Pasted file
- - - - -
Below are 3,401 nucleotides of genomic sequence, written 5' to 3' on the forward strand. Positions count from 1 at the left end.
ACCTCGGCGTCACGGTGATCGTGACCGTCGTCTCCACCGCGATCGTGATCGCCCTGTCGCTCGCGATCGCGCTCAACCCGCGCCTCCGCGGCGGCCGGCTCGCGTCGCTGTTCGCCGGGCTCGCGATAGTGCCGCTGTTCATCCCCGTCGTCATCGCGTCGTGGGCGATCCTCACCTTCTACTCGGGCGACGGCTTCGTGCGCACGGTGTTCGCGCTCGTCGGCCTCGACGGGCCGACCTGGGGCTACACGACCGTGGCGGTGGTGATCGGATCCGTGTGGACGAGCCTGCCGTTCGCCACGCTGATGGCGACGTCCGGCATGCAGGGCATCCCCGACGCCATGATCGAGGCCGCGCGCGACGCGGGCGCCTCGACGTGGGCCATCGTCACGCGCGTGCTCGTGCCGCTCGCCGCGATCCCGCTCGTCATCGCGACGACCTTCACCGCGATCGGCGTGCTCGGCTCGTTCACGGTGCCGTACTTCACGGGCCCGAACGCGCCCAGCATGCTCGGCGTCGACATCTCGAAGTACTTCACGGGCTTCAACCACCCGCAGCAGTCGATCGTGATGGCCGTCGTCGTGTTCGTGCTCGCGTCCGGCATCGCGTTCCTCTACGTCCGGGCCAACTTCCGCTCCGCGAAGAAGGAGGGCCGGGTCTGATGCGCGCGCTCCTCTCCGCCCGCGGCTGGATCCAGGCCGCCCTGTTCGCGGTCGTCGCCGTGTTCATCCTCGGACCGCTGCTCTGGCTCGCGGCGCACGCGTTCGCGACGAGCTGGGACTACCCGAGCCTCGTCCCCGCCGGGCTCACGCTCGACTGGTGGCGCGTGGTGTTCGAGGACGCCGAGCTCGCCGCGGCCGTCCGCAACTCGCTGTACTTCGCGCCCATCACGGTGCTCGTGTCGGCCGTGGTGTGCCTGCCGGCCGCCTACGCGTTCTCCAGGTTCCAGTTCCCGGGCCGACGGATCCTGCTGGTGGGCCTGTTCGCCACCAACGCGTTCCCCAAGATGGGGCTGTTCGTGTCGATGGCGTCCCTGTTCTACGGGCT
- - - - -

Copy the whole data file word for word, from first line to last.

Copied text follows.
Below are 3,401 nucleotides of genomic sequence, written 5' to 3' on the forward strand. Positions count from 1 at the left end.
ACCTCGGCGTCACGGTGATCGTGACCGTCGTCTCCACCGCGATCGTGATCGCCCTGTCGCTCGCGATCGCGCTCAACCCGCGCCTCCGCGGCGGCCGGCTCGCGTCGCTGTTCGCCGGGCTCGCGATAGTGCCGCTGTTCATCCCCGTCGTCATCGCGTCGTGGGCGATCCTCACCTTCTACTCGGGCGACGGCTTCGTGCGCACGGTGTTCGCGCTCGTCGGCCTCGACGGGCCGACCTGGGGCTACACGACCGTGGCGGTGGTGATCGGATCCGTGTGGACGAGCCTGCCGTTCGCCACGCTGATGGCGACGTCCGGCATGCAGGGCATCCCCGACGCCATGATCGAGGCCGCGCGCGACGCGGGCGCCTCGACGTGGGCCATCGTCACGCGCGTGCTCGTGCCGCTCGCCGCGATCCCGCTCGTCATCGCGACGACCTTCACCGCGATCGGCGTGCTCGGCTCGTTCACGGTGCCGTACTTCACGGGCCCGAACGCGCCCAGCATGCTCGGCGTCGACATCTCGAAGTACTTCACGGGCTTCAACCACCCGCAGCAGTCGATCGTGATGGCCGTCGTCGTGTTCGTGCTCGCGTCCGGCATCGCGTTCCTCTACGTCCGGGCCAACTTCCGCTCCGCGAAGAAGGAGGGCCGGGTCTGATGCGCGCGCTCCTCTCCGCCCGCGGCTGGATCCAGGCCGCCCTGTTCGCGGTCGTCGCCGTGTTCATCCTCGGACCGCTGCTCTGGCTCGCGGCGCACGCGTTCGCGACGAGCTGGGACTACCCGAGCCTCGTCCCCGCCGGGCTCACGCTCGACTGGTGGCGCGTGGTGTTCGAGGACGCCGAGCTCGCCGCGGCCGTCCGCAACTCGCTGTACTTCGCGCCCATCACGGTGCTCGTGTCGGCCGTGGTGTGCCTGCCGGCCGCCTACGCGTTCTCCAGGTTCCAGTTCCCGGGCCGACGGATCCTGCTGGTGGGCCTGTTCGCCACCAACGCGTTCCCCAAGATGGGGCTGTTCGTGTCGATGGCGTCCCTGTTCTACGGGCT